Fourth, you really expect people to believe that some guy calls you over the phone and asks you to meet in some obsecur location and hand them your passport, and you just do it? LOL!

The entire posturing is rediculous. Your story makes it sound like these people themselves are hiding. Why not just take you to an office for interrogation? They took you to Evin eventually, but they had to meet you in a street corner in an unmarked car?

Fifth, as anyone who actually has been to Iran and has dealt with Pasdaran/"Committe" or local police, they will not give you a chance to run away by leaving you alone for weeks, espeically if they want something from you. Heck, they can't even stop people in Evin from leaving the country.

Sixth, Goli Ameri has been completely irrelevant since 2005 at the latest.

Seventh, the donation list to Ameri, as well as PAAIA attendees are obtainable. You may have "obfuscated" enough details for US residents but don't you think your actual interrorgators who you said were keeping tabs on you in US would recognize your story? Why risk it if your parents are truly in danger?

Eighth, it's obvious you are a Republican, frustrated and want to somehow link IRI to the party of Ronald Reagan (!!!) . You probably live in Texas where you added the PAAIA story. It's sad that your using Saberi's case to hone your experimental fiction skills.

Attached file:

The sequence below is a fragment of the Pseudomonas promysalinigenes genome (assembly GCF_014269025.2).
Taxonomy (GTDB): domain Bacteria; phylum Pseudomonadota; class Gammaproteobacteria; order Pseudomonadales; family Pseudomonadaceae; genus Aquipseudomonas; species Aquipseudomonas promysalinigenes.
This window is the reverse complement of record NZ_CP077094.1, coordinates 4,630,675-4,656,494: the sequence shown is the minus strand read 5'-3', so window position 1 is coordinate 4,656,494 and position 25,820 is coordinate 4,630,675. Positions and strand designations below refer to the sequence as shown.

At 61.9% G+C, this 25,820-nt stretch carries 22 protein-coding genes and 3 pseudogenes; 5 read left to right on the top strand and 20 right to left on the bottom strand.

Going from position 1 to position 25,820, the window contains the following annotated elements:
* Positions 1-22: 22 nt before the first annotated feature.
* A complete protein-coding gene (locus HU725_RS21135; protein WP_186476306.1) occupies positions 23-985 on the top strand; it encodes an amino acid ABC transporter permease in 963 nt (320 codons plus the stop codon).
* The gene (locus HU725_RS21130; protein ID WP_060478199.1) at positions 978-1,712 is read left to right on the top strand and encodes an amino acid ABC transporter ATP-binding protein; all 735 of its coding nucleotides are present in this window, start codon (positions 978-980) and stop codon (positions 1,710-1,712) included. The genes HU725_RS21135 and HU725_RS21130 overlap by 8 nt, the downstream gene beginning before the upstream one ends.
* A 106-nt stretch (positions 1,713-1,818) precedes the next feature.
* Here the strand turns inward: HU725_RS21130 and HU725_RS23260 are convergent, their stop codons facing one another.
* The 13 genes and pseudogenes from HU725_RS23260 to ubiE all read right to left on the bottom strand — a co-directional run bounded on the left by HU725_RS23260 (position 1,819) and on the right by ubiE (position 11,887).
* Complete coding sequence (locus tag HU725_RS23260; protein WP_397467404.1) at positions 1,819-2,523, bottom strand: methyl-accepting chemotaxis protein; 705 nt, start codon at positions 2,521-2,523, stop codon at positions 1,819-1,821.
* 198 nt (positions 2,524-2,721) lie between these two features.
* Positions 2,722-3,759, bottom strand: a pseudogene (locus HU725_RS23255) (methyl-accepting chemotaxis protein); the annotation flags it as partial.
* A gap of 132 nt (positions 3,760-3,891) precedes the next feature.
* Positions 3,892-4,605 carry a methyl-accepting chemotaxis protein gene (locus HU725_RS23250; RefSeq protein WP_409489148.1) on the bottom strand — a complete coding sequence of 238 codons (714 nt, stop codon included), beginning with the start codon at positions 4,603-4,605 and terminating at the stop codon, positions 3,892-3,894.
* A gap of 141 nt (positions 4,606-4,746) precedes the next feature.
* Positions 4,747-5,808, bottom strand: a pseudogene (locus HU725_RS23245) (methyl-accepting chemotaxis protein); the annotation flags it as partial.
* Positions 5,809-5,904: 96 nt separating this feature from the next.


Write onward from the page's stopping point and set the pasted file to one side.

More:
Ninth, there's no way someone would fire you for this. Unless you had a very low level hourly type Job, in which case you wouldn't be taking expensive trips to Iran so frequently.

Tenth, some facts are at a very detailed level as if you want people to think they were vivid in your mind. But since these are arbitrary, you have subconsciously chosen numerical memories (far more frequent than normal) and given them a pattern: 2 and 3.

Your father had a heartattack in 2002, before that you had been to iran 2 times. After, you went 3 times. The room was 312. 2 hours of waiting, $300 donation. etc.

Thank You all, I'll be here all week!